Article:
Mining heat from the earth? New technology shows promise.

Here's one vision for easing America's energy and emissions woes: Hundreds of drilling rigs are deployed throughout the country. But they're not prospecting for oil; they're looking for underground rock hot enough to produce steam-driven electricity. The potential? Enough power to provide 10 percent of US electricity by 2050 – with near-zero emissions of greenhouse gases.

That's the promise of "enhanced geothermal systems," or EGS, says a recent report by the Massachusetts Institute of Technology in Cambridge, Mass.

There are just two major catches. First, about $800 million in research and development is needed over the next decade to make the drilling technology cost-effective. Second, the Department of Energy is trying to kill the program by ending its funding.

On Monday, the DOE unveiled a $24.3 billion fiscal 2008 budget with more funding for nuclear power, alternative fuels, and science programs – but nothing for geo- thermal.

"The department will conduct our own internal review and assessment of the [MIT] report and its recommendations," DOE spokesman Craig Stevens said in an e-mail. But geothermal energy has "already entered the mainstream," he added. The DOE aims to fund new technologies.

Some parts of the technology are indeed mature. For years, conventional geothermal technology has been tapping mostly hot springs formations in a few isolated locations in the Western US, providing about 0.3 percent of the nation's electricity. The newer, enhanced approach identified by MIT could be developed virtually anywhere.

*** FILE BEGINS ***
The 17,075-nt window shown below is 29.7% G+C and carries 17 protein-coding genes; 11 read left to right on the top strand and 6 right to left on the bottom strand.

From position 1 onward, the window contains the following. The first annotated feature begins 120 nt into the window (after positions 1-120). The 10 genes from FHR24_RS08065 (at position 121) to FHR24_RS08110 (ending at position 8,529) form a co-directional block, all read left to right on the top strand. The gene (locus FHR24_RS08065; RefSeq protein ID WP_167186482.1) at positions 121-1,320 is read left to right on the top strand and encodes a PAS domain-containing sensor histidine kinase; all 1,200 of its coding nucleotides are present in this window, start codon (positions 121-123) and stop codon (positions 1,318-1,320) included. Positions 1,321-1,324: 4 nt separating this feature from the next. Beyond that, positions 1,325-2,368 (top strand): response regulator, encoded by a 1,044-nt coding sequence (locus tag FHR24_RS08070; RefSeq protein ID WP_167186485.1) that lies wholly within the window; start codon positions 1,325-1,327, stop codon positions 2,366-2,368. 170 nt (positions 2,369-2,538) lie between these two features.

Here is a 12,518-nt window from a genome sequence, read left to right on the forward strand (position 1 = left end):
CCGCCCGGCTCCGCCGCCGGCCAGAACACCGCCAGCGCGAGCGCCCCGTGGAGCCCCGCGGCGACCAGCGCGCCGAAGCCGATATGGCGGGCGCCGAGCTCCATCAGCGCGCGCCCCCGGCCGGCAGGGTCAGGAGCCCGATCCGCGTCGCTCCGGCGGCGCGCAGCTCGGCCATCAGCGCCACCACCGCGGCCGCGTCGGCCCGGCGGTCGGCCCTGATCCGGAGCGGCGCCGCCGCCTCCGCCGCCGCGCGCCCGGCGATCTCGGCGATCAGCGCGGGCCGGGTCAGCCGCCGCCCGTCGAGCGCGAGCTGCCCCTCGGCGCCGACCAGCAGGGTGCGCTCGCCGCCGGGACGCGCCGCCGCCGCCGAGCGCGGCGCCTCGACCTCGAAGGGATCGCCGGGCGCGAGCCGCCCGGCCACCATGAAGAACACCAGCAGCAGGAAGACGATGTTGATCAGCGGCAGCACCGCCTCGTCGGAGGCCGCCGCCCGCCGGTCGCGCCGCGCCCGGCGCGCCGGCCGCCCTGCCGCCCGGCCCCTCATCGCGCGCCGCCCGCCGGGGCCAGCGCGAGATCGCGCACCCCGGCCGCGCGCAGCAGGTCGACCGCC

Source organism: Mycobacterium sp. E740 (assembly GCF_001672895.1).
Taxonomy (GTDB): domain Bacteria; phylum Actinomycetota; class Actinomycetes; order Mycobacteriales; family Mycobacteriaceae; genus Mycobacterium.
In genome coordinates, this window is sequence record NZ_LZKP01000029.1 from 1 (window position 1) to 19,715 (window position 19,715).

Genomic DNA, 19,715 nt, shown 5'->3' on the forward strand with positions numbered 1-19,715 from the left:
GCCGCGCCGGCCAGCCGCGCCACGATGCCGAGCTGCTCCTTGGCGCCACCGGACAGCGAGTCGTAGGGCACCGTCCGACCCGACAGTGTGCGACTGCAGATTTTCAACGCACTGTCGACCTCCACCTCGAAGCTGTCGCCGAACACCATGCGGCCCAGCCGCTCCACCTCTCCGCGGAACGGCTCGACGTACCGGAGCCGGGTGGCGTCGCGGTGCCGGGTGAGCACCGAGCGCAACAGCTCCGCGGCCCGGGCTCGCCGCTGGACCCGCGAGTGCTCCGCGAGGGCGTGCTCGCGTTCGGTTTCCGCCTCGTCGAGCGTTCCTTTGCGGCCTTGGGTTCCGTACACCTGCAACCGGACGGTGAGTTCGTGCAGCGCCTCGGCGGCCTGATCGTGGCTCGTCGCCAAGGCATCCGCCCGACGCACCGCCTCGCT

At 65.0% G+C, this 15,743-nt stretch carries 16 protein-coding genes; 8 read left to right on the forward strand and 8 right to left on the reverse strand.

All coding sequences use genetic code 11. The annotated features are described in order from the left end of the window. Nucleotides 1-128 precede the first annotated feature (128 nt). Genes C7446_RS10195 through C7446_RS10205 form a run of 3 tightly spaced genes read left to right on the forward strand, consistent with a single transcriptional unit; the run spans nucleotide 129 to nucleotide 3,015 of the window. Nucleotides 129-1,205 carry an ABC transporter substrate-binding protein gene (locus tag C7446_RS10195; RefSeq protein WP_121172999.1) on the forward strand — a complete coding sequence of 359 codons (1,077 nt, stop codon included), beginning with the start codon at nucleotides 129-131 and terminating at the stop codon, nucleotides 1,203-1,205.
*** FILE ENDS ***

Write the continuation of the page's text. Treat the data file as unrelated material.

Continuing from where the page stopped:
"It appears that large areas of the United States are suitable for future geo- thermal exploitation in the near term that have not been considered in the past," states the recent report, sponsored by the DOE and written by an 18-member panel convened by MIT. "Most of the key technical requirements to make [it] work economically over a wide area of the country are in effect, with remaining goals easily within reach."

The report, released Jan. 22, corroborates other reports – by the National Renewable Energy Laboratory last year and the Western Governors Association in 2005 – of a massive "deep geothermal" resource.

"We should give strong credence to the MIT report," says Dan Reicher, former assistant secretary for energy efficiency and renewable energy in the Clinton years. "With these deep resources, we have the potential to access new energy over most of the country, including the East Coast. This is the moment to be adding to, not cutting, the geothermal R&D budget."

Since the 1970s, a few EGS systems have been tested in a half-dozen places in the US, and test systems are now being developed in France and Australia. The EGS promise has grown along with advances in oil and gas drilling technology and US-industry research partnerships.